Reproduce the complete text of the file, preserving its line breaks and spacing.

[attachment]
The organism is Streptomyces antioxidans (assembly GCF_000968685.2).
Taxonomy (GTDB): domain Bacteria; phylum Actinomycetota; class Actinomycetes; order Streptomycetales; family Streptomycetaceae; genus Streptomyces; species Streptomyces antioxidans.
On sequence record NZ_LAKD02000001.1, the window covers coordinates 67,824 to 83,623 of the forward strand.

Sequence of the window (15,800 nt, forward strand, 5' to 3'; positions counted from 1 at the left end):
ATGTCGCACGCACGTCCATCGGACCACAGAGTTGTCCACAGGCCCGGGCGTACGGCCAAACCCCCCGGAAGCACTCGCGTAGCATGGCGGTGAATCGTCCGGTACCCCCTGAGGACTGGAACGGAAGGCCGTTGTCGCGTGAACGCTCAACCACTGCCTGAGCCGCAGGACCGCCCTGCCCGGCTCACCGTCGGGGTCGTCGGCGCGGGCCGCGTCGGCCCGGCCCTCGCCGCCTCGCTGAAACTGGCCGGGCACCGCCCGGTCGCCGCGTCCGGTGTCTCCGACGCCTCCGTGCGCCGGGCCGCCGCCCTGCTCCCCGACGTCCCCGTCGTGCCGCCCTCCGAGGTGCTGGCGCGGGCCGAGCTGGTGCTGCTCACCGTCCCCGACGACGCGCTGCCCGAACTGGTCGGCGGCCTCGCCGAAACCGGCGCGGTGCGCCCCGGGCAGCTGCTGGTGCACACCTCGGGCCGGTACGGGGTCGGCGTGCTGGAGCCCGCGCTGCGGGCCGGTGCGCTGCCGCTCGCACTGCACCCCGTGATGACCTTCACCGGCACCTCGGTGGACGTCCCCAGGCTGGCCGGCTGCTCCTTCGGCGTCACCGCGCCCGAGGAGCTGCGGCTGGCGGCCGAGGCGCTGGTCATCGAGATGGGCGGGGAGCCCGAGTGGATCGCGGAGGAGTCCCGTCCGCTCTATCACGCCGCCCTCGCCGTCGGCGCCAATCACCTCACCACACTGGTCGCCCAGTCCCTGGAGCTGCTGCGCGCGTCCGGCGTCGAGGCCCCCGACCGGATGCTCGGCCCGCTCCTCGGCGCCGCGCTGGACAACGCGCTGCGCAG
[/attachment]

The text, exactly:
The organism is Streptomyces antioxidans (assembly GCF_000968685.2).
Taxonomy (GTDB): domain Bacteria; phylum Actinomycetota; class Actinomycetes; order Streptomycetales; family Streptomycetaceae; genus Streptomyces; species Streptomyces antioxidans.
On sequence record NZ_LAKD02000001.1, the window covers coordinates 67,824 to 83,623 of the forward strand.

Sequence of the window (15,800 nt, forward strand, 5' to 3'; positions counted from 1 at the left end):
ATGTCGCACGCACGTCCATCGGACCACAGAGTTGTCCACAGGCCCGGGCGTACGGCCAAACCCCCCGGAAGCACTCGCGTAGCATGGCGGTGAATCGTCCGGTACCCCCTGAGGACTGGAACGGAAGGCCGTTGTCGCGTGAACGCTCAACCACTGCCTGAGCCGCAGGACCGCCCTGCCCGGCTCACCGTCGGGGTCGTCGGCGCGGGCCGCGTCGGCCCGGCCCTCGCCGCCTCGCTGAAACTGGCCGGGCACCGCCCGGTCGCCGCGTCCGGTGTCTCCGACGCCTCCGTGCGCCGGGCCGCCGCCCTGCTCCCCGACGTCCCCGTCGTGCCGCCCTCCGAGGTGCTGGCGCGGGCCGAGCTGGTGCTGCTCACCGTCCCCGACGACGCGCTGCCCGAACTGGTCGGCGGCCTCGCCGAAACCGGCGCGGTGCGCCCCGGGCAGCTGCTGGTGCACACCTCGGGCCGGTACGGGGTCGGCGTGCTGGAGCCCGCGCTGCGGGCCGGTGCGCTGCCGCTCGCACTGCACCCCGTGATGACCTTCACCGGCACCTCGGTGGACGTCCCCAGGCTGGCCGGCTGCTCCTTCGGCGTCACCGCGCCCGAGGAGCTGCGGCTGGCGGCCGAGGCGCTGGTCATCGAGATGGGCGGGGAGCCCGAGTGGATCGCGGAGGAGTCCCGTCCGCTCTATCACGCCGCCCTCGCCGTCGGCGCCAATCACCTCACCACACTGGTCGCCCAGTCCCTGGAGCTGCTGCGCGCGTCCGGCGTCGAGGCCCCCGACCGGATGCTCGGCCCGCTCCTCGGCGCCGCGCTGGACAACGCGCTGCGCAG